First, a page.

International cooperation in the oil & gas sector & the development of energy diplomacy

Delivered by Dr Alvaro Silva-Calderón, OPEC Secretary General to the seminar organized by the International Institute of Energy Policy & Diplomacy of MGIMO-University, Ministry of Foreign Affairs of the Russian Federation

 3rd Russian Oil Gas Week, Moscow, Russia, 5th November 2003

Ladies and gentlemen,

Let me begin by thanking the organisers for inviting me to comment on a topic that is very close to our hearts in OPEC — cooperation.

It is interesting to see that the organisers have linked cooperation with the development of energy diplomacy, because, in OPEC, we cannot imagine any kind of effective diplomacy without cooperation!

OPEC itself was founded on the premise of cooperation in September 1960. Let us look at the OPEC Statute, which was drafted shortly after our foundation. This begins: “The principal aim of the Organization shall be the coordination and unification of the petroleum policies of Member Countries and the determination of the best means for safeguarding their interests, individually and collectively.”

It continues: “The Organization shall devise ways and means of ensuring the stabilisation of prices in international markets, with a view to eliminating harmful and unnecessary fluctuations.

“Due regard shall be given at all times to the interests of the producing nations and to the necessity of securing: a steady income to the producing countries; an efficient, economic and regular supply of petroleum to consuming nations; and a fair return on their capital to those investing in the petroleum industry.”

To understand the full significance of this declaration, you must appreciate the historical context.

Here were five oil-producing, developing countries — four from the Middle East and the fifth, Venezuela, from half-way across the world — joining forces to safeguard their legitimate national interests at a time when the international petroleum industry, outside the former Soviet Union, was under the iron grip of the established industrial powers. Much of the developing world was still dominated by powerful colonial interests, even though this centuries-old enforced institution was gradually being dismantled. Indeed, some countries had already gained independence by 1960 and others would soon follow.

In such a climate, the formation of OPEC was a brave act, a pioneering act, an act that demonstrated that even developing countries had rights, that their indigenous natural resources were more than just a convenience for the rich consumer nations, to be pumped out of the ground as and when these foreign powers deemed fit.

Looked at in this way, cooperation within OPEC had a backbone of steel. And this backbone has remained as OPEC has grown over the years, becoming an established, respected member of the global energy community.

Other oil-producing developing countries joined OPEC in the next decade and a half, extending the Organization’s reach to North Africa, West Africa and South-East Asia and reinforcing its central core of cooperation. They were all committed to OPEC’s longstanding objectives of ensuring order and stability in the international oil market, with secure supply, steady demand, reasonable prices and fair returns to investors.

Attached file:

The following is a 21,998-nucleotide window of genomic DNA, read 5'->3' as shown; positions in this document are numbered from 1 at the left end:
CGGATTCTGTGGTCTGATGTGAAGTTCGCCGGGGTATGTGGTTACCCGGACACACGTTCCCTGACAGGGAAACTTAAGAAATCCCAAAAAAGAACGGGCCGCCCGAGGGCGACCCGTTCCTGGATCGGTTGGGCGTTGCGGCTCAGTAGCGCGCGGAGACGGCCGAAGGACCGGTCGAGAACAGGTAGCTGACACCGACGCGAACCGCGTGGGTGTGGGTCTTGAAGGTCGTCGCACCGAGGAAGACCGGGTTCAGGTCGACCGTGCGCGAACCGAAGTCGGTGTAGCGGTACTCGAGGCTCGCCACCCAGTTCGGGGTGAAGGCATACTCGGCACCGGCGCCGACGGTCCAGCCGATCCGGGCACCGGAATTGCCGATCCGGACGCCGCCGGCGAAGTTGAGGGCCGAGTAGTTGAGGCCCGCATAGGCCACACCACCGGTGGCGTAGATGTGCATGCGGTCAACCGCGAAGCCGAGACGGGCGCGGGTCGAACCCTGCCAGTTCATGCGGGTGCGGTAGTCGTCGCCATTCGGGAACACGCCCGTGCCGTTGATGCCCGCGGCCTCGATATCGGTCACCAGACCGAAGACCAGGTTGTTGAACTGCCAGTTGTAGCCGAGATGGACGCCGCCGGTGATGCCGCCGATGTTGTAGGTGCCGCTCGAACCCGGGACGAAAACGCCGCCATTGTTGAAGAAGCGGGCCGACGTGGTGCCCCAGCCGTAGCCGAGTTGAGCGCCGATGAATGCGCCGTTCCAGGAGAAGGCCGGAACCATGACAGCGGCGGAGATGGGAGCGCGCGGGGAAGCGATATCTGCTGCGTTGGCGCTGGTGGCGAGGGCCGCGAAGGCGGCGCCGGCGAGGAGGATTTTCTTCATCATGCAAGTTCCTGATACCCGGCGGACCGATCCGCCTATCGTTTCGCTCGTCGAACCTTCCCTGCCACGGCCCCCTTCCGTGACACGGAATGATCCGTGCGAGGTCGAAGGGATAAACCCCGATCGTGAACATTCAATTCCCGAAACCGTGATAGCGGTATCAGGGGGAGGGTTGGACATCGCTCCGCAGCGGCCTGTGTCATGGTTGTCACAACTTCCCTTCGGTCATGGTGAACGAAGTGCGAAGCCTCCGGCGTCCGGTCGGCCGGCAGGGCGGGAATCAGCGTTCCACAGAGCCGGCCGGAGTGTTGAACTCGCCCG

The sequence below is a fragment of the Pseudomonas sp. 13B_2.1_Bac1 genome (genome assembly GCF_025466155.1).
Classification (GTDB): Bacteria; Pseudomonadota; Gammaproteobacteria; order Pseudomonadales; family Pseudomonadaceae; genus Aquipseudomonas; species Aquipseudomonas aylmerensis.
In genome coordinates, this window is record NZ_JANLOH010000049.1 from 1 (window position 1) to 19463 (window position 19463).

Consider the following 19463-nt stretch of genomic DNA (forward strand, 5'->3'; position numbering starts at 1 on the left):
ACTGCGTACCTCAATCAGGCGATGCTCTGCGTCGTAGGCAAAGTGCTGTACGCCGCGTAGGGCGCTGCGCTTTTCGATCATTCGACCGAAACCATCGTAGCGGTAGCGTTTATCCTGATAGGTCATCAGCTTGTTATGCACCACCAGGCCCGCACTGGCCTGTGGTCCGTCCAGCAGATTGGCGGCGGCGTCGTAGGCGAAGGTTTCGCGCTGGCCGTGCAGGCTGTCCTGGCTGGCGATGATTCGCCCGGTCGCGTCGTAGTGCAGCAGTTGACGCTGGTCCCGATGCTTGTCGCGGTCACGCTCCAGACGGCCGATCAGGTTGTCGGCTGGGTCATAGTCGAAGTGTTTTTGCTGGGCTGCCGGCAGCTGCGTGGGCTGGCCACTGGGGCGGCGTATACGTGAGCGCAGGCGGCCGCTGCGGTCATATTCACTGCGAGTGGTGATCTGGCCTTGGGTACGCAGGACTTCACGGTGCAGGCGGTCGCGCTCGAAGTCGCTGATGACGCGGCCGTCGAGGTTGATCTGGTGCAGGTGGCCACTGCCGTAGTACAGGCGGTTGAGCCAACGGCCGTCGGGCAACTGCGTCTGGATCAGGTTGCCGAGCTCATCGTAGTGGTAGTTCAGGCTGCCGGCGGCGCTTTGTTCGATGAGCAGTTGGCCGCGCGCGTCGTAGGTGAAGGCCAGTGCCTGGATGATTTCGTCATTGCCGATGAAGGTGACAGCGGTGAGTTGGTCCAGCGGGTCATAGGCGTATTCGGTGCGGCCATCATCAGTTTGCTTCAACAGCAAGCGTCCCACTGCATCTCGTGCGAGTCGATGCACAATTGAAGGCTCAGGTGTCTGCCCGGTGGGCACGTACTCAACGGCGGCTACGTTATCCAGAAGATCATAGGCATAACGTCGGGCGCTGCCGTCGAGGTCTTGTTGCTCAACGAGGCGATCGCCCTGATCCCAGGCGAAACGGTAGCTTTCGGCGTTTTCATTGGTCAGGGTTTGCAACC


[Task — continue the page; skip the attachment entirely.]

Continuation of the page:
The next major advance occurred in the late-1980s. This was a consequence of three linked developments. First, there was the gradual erosion of the oil price structure in the early 1980s and its eventual collapse in 1986, which caused severe domestic upheavals and huge revenue losses for oil producers. Secondly, there was a significant reduction in OPEC’s market influence, due to its sizeable loss of market share since the late 1970s. And thirdly, there was the realisation by non-OPEC producers after 1986 that market-stabilisation measures were urgently needed and that OPEC required support in providing these.

In other words, non-OPEC producers — from both the developing and developed worlds — had finally acknowledged what OPEC had been saying for years, that cooperation is vital for the ongoing welfare of the international oil market.

It was only a matter of time before this process broadened out further, and this occurred with major advances in producer-consumer dialogue in the 1990s, in tandem with the rising profile of the International Energy Forum, whose specific purpose was to provide the setting for such dialogue. This process received its formal seal of approval with the recent decision to establish a permanent Secretariat for this forum in an OPEC Member Country, Saudi Arabia.

When presented in this manner, there seems little doubt that the concept of cooperation within the world oil industry is now well-established — although, of course, such is the complexity of this industry and the underlying forces and pressures that propel it, that there is still plenty of scope for improvement. But, since the end of the 1980s, there has come the clear realisation that the industry is better-off if there is an underlying consensus on, at least, the major issues that concern all parties — such as pricing, stability, security of demand and supply, investment, environmental issues and sustainable development. A lot of progress has been made in this regard, thankfully. But this is not enough.